Chronic pruritus requires careful evaluation for primary dermatologic or systemic causes. In addition to treatment of the underlying cause, when identified, various topical and systemic therapies may be used, although supporting data from randomized trials are scarce. The latest article in our Clinical Practice series comes from Dr. Gil Yosipovitch of Wake Forest University Baptist Medical Center.
Chronic pruritus is associated with markedly reduced quality of life; a recent study demonstrated that chronic itch is as debilitating as chronic pain. Deranged sleep patterns and mood disturbances including anxiety and depression are common, and may further exacerbate itch.
• What is the definition and epidemiology of chronic pruritus?
Chronic pruritus, defined as itch persisting for more than 6 weeks, is common. It may involve the entire skin (generalized pruritus) or only particular areas such as the scalp, upper back, arms, or groin (localized pruritus). Chronic pruritus increases with age, is more common in women than in men, and in Asians more than in Caucasians.
• What are the causes of chronic pruritus?
Chronic pruritus is characteristic of several dermatologic diseases (e.g., atopic eczema, psoriasis, lichen planus, and scabies) but also occurs in a variety of nondermatologic disorders. The causes of chronic pruritus can be broadly categorized into four major groups: dermatologic; systemic (e.g., cholestasis, chronic kidney disease, myeloproliferative disorders, and hyperthyroidism); neurologic (e.g., notalgia paresthetica [a distinctive itch of the upper back] and brachioradial pruritus [a characteristic itch of the arms], probably caused by spinal nerve impingement); and psychogenic. Itching of any type may elicit secondary skin changes thanks to scratching, rubbing, and picking, and thus the presence of skin findings does not rule out a systemic cause. Excoriation and nonspecific dermatitis can camouflage both cutaneous and noncutaneous causes of itch.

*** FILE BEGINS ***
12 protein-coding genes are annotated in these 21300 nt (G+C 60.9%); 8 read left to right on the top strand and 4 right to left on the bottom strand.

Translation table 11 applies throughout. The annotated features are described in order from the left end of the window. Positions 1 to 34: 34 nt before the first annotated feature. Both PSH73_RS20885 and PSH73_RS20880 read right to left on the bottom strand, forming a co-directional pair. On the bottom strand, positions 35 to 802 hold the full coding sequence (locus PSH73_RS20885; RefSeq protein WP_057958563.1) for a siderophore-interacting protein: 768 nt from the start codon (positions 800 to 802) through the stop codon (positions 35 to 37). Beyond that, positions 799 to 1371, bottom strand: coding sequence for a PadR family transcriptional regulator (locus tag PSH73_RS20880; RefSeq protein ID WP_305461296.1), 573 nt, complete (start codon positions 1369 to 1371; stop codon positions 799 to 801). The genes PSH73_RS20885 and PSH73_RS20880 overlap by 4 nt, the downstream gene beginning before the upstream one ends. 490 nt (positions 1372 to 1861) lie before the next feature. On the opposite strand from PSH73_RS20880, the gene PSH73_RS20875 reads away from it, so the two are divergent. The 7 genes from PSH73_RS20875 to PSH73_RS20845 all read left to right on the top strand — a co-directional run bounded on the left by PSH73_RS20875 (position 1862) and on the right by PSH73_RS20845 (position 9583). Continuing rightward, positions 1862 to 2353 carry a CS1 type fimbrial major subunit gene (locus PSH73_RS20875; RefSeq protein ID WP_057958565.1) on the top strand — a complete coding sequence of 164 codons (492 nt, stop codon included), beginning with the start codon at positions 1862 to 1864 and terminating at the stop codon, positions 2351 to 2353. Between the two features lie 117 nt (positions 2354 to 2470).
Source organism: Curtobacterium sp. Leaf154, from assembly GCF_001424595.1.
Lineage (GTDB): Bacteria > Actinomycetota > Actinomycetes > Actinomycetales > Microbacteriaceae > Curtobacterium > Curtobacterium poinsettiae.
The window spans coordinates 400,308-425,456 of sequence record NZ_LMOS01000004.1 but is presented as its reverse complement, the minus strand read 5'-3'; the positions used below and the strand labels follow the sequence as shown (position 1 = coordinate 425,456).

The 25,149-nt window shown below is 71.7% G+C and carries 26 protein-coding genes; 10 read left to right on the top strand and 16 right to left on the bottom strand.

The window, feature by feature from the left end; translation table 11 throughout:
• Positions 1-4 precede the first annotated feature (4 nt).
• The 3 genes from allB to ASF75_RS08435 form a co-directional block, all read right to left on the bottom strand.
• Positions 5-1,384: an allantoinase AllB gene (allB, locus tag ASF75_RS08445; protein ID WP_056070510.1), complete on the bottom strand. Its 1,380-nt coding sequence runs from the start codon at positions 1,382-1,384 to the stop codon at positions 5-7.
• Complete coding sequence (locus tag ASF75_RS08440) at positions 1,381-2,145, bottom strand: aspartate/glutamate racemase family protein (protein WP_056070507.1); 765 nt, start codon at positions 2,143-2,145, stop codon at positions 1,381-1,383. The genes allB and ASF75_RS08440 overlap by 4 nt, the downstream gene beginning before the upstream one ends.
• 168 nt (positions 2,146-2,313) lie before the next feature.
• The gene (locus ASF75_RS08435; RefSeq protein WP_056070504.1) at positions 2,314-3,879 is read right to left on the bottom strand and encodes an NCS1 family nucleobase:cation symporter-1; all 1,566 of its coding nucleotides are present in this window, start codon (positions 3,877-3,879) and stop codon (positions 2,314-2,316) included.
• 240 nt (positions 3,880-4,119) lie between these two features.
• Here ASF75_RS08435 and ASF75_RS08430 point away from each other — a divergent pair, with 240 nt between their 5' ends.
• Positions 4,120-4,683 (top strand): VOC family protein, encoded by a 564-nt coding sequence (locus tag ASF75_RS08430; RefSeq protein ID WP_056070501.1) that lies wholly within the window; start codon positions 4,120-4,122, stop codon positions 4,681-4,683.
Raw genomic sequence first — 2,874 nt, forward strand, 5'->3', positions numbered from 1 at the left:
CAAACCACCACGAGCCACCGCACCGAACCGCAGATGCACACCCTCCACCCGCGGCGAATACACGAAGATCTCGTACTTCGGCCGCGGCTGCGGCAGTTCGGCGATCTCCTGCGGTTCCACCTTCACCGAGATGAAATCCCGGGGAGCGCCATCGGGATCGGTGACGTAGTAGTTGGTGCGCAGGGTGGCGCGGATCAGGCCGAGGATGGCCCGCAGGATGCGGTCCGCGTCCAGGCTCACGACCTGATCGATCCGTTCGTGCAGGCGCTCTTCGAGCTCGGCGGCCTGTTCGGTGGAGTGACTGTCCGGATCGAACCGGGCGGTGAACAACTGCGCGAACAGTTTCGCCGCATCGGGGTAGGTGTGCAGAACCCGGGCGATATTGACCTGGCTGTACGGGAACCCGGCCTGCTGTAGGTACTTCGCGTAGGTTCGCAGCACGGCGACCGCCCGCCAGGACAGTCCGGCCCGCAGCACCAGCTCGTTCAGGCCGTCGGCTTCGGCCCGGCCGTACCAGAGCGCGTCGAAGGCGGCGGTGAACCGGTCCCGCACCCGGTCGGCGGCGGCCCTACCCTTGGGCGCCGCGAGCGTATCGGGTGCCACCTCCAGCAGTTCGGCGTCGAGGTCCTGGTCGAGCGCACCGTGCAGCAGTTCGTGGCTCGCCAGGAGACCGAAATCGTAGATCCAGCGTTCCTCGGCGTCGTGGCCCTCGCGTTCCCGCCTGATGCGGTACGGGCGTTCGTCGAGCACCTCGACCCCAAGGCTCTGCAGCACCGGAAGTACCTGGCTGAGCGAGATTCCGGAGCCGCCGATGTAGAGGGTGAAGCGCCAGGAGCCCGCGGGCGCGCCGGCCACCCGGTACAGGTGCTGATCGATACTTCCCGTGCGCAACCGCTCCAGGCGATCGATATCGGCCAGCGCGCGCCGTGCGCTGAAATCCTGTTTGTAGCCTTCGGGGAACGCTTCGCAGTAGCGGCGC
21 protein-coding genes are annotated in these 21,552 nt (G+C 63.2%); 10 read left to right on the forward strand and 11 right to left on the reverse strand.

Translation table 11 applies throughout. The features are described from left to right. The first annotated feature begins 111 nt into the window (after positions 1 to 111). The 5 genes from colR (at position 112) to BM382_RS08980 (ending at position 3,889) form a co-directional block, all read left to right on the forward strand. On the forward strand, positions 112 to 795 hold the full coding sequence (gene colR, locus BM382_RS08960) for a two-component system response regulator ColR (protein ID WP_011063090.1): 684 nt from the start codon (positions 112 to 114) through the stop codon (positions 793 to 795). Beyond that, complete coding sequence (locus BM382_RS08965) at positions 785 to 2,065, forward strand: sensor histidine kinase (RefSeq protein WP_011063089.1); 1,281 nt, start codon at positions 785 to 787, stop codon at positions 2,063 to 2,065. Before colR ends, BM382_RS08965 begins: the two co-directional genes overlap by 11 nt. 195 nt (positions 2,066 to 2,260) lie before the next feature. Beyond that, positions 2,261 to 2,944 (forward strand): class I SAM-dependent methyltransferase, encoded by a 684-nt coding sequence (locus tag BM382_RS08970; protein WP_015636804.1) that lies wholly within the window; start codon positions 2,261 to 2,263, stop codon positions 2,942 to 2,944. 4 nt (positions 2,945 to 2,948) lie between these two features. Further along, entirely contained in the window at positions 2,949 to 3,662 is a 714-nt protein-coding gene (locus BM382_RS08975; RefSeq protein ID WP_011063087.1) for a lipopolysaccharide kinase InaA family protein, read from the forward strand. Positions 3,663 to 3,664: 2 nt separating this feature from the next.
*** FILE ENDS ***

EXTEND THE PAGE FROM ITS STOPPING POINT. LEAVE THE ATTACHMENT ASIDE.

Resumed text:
Morning Report Questions
Q: What is the appropriate evaluation of a patient with chronic pruritus?
A: The first step in the evaluation of chronic pruritus is to determine if the itch can be attributed to a dermatologic disease, or whether an underlying noncutaneous cause is present. A detailed review of systems and a thorough drug history should be performed. Pruritus is sometimes the first manifestation of systemic diseases such as Hodgkin’s disease or primary biliary cirrhosis, antedating other symptoms by months or longer. The skin should be examined carefully to assess for primary skin lesions. It should be recognized that excoriations, nonspecific dermatitis, prurigo nodularis, and LSC (lichen simplex chronicus) are secondary lesions, for which an underlying cause should be sought. Excessively dry skin (xerosis) usually presents with minimally detectable changes, but erythematous and scaly inflammatory patches may develop. In addition to the history and physical examination, screening studies are suggested should include a CBC (complete blood count) with differential, tests of hepatic, renal, and thyroid function, and a chest radiograph. An HIV test and sedimentation rate should also be considered.
Q: What is the role for neuroactive medications in the treatment of chronic pruritus?
A: Gabapentin and pregabalin, structural analogues of the neurotransmitter gamma-aminobutyric acid, are effective for several types of pruritus. In controlled trials in patients with CKD (chronic kidney disease) pruritus, low doses of gabapentin (100 to 300 mg three times a week) were significantly more effective in reducing itch than placebo. Case reports have described their use in practice to reduce neuropathic itch such as post herpetic itch, brachioradial pruritus, and prurigo nodularis, although there are no controlled studies of these conditions. The mechanisms of action are unclear. The most frequent adverse effects are constipation, weight gain, drowsiness, ataxia and blurred vision.